How a Little Town Withstood a Giant Disaster
Filipinos are used to typhoons but nothing could prepare them for the massive toll taken by Typhoon Haiyan/ Yolanda. The deadly disaster took the lives of 6,300 people and impacted 11 million others.
The little Cebu town of San Francisco, though, fared astonishingly well. Its then vice-mayor, Alfredo Arquillano, anticipated that climate change could see disasters happen more often and with greater intensity. Mayor Al, as his people fondly call him, took action to reduce the risk his community could face.
It wasn’t altogether easy. His community, like many that are disaster prone, had limited financial resources and big problems. They faced disasters, yes, but also needed money to deal with chronic illness, resulting from poor sewerage, and with malnutrition. Which was to have priority?
“We cannot eliminate disasters, but we can mitigate risk. We can reduce damage and we can save more lives.” Ban Ki-moon, United Nations Secretary General
Mayor Al set up a community group to determine them. They brought in fertilizers to increase their crops. They undertook a massive cleanup campaign to deal with the sanitation problem. Once that progress was made, they moved on to addressing disaster risk.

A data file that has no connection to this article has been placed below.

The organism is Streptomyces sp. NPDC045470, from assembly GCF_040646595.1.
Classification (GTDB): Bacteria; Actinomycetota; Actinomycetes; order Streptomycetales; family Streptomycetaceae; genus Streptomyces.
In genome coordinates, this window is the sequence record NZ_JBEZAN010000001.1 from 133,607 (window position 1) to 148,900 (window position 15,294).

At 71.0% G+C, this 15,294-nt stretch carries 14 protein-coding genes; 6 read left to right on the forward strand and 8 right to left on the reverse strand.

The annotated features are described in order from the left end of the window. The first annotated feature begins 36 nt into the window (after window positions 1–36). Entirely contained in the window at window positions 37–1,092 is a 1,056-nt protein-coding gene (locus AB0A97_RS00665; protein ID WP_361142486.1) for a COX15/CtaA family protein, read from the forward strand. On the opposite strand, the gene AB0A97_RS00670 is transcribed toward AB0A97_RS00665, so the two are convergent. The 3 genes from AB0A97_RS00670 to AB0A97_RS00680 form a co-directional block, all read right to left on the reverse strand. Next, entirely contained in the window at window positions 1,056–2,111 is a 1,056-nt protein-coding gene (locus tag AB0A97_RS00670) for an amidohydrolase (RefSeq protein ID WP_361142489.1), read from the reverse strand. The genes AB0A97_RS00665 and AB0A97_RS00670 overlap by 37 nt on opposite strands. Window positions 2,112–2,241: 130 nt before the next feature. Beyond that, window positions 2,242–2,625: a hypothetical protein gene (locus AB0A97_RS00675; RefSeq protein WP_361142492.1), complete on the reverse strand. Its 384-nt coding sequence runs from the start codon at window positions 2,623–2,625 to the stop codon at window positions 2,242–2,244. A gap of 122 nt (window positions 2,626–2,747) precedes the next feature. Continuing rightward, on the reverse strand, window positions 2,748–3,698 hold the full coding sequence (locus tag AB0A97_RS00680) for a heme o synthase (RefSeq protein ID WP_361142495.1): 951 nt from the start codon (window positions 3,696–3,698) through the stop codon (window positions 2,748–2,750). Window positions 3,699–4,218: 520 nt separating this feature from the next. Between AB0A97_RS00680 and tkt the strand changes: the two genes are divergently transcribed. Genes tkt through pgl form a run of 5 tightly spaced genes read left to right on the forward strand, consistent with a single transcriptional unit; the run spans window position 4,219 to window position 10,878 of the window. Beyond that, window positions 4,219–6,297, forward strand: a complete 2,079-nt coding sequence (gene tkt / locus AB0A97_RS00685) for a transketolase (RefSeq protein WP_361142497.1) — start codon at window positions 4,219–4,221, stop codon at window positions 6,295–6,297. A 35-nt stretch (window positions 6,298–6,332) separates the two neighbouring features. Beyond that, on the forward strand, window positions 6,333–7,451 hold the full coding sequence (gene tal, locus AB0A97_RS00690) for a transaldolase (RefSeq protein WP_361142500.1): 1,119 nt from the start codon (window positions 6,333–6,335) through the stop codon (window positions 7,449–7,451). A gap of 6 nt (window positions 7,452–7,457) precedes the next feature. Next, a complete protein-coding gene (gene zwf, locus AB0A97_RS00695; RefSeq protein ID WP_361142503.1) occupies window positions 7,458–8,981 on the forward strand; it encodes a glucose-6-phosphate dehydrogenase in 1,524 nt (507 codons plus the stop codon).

San Francisco put an affordable warning system in place. They designated their highest building as a refuge in case of flooding. They stockpiled food and other resources for emergencies. They had no money to build a sea wall for protection, but chose Nature’s own solution: mangroves. These plants can absorb water surges by up to 90%. The people set a goal of planting two million in two years.
All these measures are those recommended for Disaster Risk Reduction. They saw San Francisco safely through the typhoon and won the town the Sasakawa Award for DRR.
We learned of Mayor Al when the UNISDR (the United Nations Office for Disaster Risk Reduction) asked Crossroads to create a Disaster X-perience. Its director, David Begbie, visited Mayor Al and said, later, “Our challenge, as human beings, is that we have an optimism bias. We know disasters happen, but believe they will happen to someone else.
“The simulation helps us face the fact it could happen to you or me and asks whether we are doing enough, as Mayor Al did, to make lives and livelihoods secure?”
Population: 98,39 million
Population living below international poverty line of US$1.25 per day: 26.5%
Government statistics indicate that 1.57% of people in the Philippines are living with a disability. 97% of people living with disabilities are not being reached by the public school system.
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